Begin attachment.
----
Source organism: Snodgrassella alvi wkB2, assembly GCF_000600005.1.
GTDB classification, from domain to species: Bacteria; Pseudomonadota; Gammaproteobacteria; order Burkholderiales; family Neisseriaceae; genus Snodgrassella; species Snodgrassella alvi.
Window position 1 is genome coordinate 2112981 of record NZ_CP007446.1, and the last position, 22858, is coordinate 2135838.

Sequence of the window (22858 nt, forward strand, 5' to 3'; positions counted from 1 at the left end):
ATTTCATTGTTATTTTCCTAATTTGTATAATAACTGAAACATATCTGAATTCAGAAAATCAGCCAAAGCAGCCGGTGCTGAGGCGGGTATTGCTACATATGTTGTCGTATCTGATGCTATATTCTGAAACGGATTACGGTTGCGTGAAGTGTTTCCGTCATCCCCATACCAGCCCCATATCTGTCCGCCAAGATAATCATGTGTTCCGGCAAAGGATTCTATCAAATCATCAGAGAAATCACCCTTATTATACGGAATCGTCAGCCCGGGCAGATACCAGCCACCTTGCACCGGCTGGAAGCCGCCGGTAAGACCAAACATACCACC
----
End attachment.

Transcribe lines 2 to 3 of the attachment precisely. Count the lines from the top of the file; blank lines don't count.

GTDB classification, from domain to species: Bacteria; Pseudomonadota; Gammaproteobacteria; order Burkholderiales; family Neisseriaceae; genus Snodgrassella; species Snodgrassella alvi.
Window position 1 is genome coordinate 2112981 of record NZ_CP007446.1, and the last position, 22858, is coordinate 2135838.